Recognized as one of the world’s foremost authorities on plant-based nutrition and sports performance, it’s fair to say that Brendan is the guy leading the charge in the plant-based athletic performance kingdom. To be sure, he was the first guy I looked to personally (and continue to do so) for guidance, information, support and inspiration when I began exploring the nexus between performance and athleticism on a diet fueled entirely on plants. And suffice to say I’m not alone in this regard. It’s no understatement to say that Brendan deserves ample credit for truly galvanizing this global plantpowered evolution/revolution — his books, products and message largely responsible for unleashing thousands of of eager plant-based athletes into the wild…

Former professional ironman triathlete. 2-time Canadian 50K Ultrarunning champion. Formulator and face behind the wildly successful, ubiquitous and award-winning Vega line of plant-based nutritional products. Partner in the Zön Fitness Program and founder of  Thrive Foods Direct – a nationwide plant-based foods delivery service. Corporate and university guest lecturer and in demand public speaker on all things plant-based, Brendan has even spoken before the U.S. Congress. Bestselling author of the Thrive book series. Not enough? Brendan was also named one of the Top 40 Under 40 list of most influential people in the health industry by Natural Food Merchandise and serves as a successful performance consultant to world class, Olympic and professional athletes of all type and shape, including professional MMA fighters, cyclists, cycling teams like Garmin Sharp, and players in the NFL, NBA, MLB and NHL.

His latest venture? Thrive Magazine, a publication whose mission statement reads: to give all who aspire to continually improve the inspiration, tools, resources, and community to do so. Sound familiar? Indeed. I like to think of Thrive as a glossy print version of what I do my best to offer through this podcast — in depth interviews with the most innovative, inspiring people and personalities working to change the face of health, athletics, nutrition, creativity and entrepreneurship.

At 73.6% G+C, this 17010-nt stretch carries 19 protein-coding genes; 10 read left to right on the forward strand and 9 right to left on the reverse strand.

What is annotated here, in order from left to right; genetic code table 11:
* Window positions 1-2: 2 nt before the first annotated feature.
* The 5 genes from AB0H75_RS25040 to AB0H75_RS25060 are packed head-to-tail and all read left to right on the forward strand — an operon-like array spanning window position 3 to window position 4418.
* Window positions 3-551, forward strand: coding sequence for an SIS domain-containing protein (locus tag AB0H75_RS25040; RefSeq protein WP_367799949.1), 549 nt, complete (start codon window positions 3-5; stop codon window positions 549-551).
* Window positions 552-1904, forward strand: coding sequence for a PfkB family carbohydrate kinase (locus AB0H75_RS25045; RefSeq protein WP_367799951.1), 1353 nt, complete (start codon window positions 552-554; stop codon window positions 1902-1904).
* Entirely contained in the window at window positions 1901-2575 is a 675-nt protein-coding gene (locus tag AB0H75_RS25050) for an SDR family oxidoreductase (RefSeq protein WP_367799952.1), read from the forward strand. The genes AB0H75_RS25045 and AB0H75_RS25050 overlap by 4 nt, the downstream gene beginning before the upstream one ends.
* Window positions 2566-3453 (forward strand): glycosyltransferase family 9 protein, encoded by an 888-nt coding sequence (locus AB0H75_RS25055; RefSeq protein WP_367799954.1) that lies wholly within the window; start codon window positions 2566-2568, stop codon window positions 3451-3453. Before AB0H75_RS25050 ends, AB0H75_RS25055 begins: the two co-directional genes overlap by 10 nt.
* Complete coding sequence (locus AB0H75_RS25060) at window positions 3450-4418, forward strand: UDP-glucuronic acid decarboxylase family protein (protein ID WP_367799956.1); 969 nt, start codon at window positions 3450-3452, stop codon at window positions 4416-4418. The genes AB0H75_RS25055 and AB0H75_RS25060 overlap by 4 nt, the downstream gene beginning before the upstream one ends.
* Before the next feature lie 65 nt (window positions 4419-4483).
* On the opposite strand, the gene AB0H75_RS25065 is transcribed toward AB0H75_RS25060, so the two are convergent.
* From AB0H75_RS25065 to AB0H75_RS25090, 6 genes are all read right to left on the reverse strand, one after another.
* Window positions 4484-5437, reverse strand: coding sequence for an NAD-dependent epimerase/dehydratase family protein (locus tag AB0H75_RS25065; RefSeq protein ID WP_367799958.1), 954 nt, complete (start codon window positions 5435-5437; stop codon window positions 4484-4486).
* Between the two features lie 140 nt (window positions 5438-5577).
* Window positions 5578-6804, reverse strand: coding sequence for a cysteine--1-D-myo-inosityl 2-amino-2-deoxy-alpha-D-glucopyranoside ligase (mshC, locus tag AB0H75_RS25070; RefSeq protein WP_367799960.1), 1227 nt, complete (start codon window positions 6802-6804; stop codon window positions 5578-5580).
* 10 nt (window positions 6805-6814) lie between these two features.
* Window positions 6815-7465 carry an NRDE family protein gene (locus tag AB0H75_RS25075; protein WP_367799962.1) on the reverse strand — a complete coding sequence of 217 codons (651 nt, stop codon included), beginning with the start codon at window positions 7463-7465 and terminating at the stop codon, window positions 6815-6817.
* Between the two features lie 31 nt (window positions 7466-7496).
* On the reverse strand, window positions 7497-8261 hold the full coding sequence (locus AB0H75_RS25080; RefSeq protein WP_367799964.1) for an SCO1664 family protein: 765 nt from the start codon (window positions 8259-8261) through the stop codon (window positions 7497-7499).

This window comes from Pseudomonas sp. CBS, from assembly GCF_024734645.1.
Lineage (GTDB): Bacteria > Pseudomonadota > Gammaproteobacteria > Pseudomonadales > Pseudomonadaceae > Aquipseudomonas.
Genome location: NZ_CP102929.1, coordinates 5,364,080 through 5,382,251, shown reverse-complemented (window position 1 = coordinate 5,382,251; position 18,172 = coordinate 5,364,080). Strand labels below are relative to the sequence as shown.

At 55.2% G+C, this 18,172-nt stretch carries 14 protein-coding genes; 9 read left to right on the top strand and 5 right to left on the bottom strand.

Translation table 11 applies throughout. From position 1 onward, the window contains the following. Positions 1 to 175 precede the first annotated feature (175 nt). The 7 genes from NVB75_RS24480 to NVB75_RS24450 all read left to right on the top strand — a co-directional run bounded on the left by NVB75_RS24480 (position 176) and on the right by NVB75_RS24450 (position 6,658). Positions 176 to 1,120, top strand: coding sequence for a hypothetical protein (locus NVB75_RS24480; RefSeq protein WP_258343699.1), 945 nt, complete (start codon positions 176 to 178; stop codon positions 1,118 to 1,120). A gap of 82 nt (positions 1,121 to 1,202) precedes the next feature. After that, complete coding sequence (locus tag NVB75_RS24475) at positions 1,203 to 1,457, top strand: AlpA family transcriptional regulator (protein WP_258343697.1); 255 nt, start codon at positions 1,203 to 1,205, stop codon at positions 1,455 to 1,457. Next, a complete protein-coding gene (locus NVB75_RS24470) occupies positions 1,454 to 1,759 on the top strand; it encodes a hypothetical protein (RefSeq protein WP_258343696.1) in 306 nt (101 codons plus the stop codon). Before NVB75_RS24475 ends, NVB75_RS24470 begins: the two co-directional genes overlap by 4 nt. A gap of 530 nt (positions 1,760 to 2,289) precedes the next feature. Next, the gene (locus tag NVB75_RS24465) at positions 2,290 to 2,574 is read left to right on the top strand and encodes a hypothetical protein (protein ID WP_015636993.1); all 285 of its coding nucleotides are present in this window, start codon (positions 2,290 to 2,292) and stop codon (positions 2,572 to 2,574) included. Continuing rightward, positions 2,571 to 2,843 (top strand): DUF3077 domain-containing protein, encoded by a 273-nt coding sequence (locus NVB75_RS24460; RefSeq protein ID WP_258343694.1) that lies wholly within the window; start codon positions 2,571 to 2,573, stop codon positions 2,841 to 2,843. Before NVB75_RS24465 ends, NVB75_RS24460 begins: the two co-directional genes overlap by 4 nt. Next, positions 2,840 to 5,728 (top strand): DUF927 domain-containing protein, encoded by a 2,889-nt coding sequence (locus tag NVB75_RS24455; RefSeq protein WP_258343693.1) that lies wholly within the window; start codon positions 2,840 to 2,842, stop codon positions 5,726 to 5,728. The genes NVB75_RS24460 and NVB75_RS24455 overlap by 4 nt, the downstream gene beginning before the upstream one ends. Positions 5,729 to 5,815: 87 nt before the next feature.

But beyond the labels, the books, the accomplishments, the accolades and the entrepreneurial success, at his core Brendan is simply a guy devoted to service – his compass properly calibrated to educate and inspire all people to access and embrace a more ethical, environmentally friendly, and healthy lifestyle. In certain respects, as he so candidly discloses during the course of our conversation, he is a most unlikely successful entrepreneur.

To bring it full circle, Brendan is a man who embodies this principle of Universal Synchronicity: a man driven by purpose; fueled by faith in said purpose; and devoted to service. And so it comes as no surprise that the Universe has conspired to support him. And in Brendan’s success we all benefit.

Brendan isn’t just an inspiration, he’s a friend I am proud to champion. I’m really pleased and honored to share his story with you today. Even if you think you know the guy, I assure you this conversation is different. I sincerely hope you enjoy the offering.

Peace + Plants,



Connect With Brendan: Website  | Twitter | Facebook | Instagram

*Disclosure: Books and products denoted with an asterisk are hyperlinked to an affiliate program. We are a participant in the Amazon Services LLC Associates Program, an affiliate advertising program designed to provide a means for us to earn fees by linking to and affiliated sites.


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  • nickls says:


    Long time listener to your podcast. I dig what you’re putting out to the world and I know that I’ve been able to grow as a result. Big fan.

    Your guest, Brendan Brazier, was talking about being an elite level triathlete, but pretty mediocre with respect to weight lifting, and mobility. In my opinion; endurance, strength and mobility are the three parts of fitness that shouldn’t be neglected. Let me cut to the chase. There exists a subculture of athlete called the Movement Culture. I like to describe the movement culture as parkour kids meet gymnastics with some yoga thrown in. It takes a great deal of strength, mobility and muscular endurance to do some of the holds.

    I hope this was enough to get you thinking about movement as a lifestyle. We need to move, we were born to run, to move and walk and jump, pull-push and lift and throw.

    Live life dramatically. Move. More. -Ido Portal

  • richroll66 says:

    Thanks for the comment. I am well aware of the Movement Culture and am a fan. In case you missed them, you might enjoy my two podcast interviews with Travis Brewer and Timothy Shieff — both incredible movement athletes.

  • Luke Jones says:

    Thanks for sharing Rich, such a good conversation. Really cool to hear two of my heroes talking about the things that matter!